Bamboosero sponsored me with a bamboo bicycle. The value of this was around $2,000. As part of the agreement, I raised $2,000 through my bike ride for the worldbike nonprofit to help bring bicycles to people in Africa to supply sustainable transportation and entrepreneurial opportunities.
The return for these companies was listing them as sponsors and organic promotion of their products through social media and media.
Happy Healthy and Free video production relation to businesses
Guerrilla Foundation (a nonprofit) donated $5,000 to co-produce a series of 10 videos on sustainability initiatives across Europe.
Onya donated $400 after HHF produced a video titled It’s Time to Ditch Plastic Produce Bags. This donation was made to support HHF video production and was not part of any agreement. They made the donation after the video was released. The funds were used to produce nonprofit videos.
Landpack donated $500 to HHF after we filmed a video there. They wanted to support HHF video production and this donation was not part of any agreement. The funds were used to produce nonprofit videos.
Nicholas Schwarz Design donated $500 to HHF in exchange for producing a video about his business of turning wasted pallets into furniture. The funds were used to produce nonprofit videos.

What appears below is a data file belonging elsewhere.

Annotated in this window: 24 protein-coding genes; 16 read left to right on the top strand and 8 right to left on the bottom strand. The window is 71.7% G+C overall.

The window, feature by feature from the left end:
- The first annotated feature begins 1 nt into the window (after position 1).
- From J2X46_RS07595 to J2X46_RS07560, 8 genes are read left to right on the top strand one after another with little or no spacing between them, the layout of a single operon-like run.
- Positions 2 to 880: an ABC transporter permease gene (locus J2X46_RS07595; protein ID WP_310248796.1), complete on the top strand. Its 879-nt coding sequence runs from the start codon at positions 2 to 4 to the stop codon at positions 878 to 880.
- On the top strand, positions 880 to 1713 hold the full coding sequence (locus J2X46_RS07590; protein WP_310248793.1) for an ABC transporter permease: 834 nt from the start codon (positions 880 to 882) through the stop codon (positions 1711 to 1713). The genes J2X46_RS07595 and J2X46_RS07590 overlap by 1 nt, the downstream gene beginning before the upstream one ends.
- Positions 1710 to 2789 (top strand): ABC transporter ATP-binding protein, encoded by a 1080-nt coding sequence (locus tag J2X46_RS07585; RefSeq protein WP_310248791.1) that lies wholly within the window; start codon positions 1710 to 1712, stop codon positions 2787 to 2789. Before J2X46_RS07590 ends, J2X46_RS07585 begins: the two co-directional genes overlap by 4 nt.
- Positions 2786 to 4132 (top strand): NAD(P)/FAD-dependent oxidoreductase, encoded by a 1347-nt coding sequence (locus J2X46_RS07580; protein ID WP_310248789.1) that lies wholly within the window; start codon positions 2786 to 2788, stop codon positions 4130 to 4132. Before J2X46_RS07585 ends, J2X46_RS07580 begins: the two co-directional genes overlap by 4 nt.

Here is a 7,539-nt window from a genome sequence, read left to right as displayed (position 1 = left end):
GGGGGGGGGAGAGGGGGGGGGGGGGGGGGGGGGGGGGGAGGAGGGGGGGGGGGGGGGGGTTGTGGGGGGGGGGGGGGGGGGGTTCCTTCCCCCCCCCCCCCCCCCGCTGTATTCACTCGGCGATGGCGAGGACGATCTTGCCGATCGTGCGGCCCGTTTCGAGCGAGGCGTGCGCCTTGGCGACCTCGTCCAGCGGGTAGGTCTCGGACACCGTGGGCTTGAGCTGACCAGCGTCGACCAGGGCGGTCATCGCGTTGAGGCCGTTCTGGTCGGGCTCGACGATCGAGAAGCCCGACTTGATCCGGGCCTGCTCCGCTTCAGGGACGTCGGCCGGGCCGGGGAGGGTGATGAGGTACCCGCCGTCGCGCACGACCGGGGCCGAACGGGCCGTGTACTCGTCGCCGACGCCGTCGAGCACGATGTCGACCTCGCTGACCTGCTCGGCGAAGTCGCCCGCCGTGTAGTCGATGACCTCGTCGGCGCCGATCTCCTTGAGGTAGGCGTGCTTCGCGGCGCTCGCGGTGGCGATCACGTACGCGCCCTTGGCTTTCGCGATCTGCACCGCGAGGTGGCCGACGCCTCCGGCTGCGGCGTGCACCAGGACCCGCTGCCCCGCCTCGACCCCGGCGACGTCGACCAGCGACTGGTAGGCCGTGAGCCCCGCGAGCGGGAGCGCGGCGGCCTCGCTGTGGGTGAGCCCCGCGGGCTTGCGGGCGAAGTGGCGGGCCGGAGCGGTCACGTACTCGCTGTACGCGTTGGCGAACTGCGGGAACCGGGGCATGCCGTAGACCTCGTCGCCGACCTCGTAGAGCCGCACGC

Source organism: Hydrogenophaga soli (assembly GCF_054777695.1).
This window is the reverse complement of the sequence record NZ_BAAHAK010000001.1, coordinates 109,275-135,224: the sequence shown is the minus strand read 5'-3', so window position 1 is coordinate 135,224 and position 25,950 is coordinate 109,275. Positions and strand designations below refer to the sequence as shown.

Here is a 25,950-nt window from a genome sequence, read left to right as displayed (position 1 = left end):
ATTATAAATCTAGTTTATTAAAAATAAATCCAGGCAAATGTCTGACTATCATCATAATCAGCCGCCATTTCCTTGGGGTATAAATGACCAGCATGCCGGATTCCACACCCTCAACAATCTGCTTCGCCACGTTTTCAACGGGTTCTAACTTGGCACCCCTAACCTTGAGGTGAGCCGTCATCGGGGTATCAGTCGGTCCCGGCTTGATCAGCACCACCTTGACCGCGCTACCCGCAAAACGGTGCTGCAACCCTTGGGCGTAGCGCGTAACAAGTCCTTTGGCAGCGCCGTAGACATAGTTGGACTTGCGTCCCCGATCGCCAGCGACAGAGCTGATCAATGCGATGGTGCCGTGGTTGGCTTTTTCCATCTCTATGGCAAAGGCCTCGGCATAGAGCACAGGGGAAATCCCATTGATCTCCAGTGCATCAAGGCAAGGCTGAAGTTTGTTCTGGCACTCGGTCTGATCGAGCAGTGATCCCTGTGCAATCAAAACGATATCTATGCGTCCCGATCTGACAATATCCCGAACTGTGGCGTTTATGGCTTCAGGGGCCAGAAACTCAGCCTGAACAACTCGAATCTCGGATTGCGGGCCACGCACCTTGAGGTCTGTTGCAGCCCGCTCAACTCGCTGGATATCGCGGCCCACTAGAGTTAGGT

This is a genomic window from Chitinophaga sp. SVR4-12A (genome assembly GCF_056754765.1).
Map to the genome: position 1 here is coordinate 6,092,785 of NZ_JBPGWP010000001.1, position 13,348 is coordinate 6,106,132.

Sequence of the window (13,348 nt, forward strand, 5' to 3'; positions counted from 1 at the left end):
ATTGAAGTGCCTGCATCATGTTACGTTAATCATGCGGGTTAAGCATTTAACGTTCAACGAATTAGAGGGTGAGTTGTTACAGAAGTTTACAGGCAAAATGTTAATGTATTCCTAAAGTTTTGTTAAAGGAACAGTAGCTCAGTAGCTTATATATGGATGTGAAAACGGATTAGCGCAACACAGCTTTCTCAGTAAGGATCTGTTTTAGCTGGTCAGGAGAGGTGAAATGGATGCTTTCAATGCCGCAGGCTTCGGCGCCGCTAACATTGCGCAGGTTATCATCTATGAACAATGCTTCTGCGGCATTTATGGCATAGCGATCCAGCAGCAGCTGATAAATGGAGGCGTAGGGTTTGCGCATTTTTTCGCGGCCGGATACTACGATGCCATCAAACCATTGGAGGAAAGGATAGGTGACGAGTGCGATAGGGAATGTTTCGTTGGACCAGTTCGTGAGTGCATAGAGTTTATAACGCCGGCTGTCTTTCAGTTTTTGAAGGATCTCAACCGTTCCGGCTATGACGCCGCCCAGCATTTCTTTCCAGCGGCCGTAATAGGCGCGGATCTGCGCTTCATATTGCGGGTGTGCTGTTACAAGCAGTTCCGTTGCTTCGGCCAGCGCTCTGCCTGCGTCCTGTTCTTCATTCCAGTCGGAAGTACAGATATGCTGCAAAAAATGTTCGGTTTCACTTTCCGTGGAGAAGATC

Regeneration, Equity and Justice
Regeneration, Equity and Justice was formed in December 2020. It is the nonprofit I formed to carry out much of my service.
REJ’s financial statements are shared here.
Learn more about REJ here.
This a summary of gross receipts based on 199N filings:
2023 – ~$51,000
2022 – $56,267
2021 – $46,687
2020 – $5,000
Live Like Ally Foundation
Live Like Ally Foundation was a partner nonprofit from 2018-2023. Learn about our service together here. LLA provided funding for our community programs. Some of this funding was donated to REJ to use, but most of the financial transactions were done directly through LLA. They also serve as the equivalent of a fiscal sponsor and all funds donated to them were used for our community programs.
Happy Healthy and Free
Happy Healthy and Free was a nonprofit that I started in 2014 as a tool for affecting positive change and operated until it closed in good standing in June 2019. I closed the nonprofit to simplify my work and collaborate with other nonprofits instead. lLearn more about Happy Healthy and Free here.
A majority of the funds of HHF were spent on video production, Trash Me campaign, Green Riders, fruit tree planting, bikes for kids, programs including Community Fruit Trees and Free Seed Project and paying independent contractors for work.
A majority of incoming funds were from public speaking donations, Patreon, a grant from Live Like Ally Foundation, Green Riders fundraiser, bikes for kids fundraiser, Trash Me fundraiser, and the Dumpster Divers Defense Fund fundraiser.
This a summary of gross receipts based on 199N filings:
2018-2019 – $9,009.59
2017-2018 – $36,963.58
2016-2017 – $32,000
2015-2016 – $4,688
2014-2015 – $6,600
Total lifetime receipts of Happy Healthy and Free nonprofit: $89,261.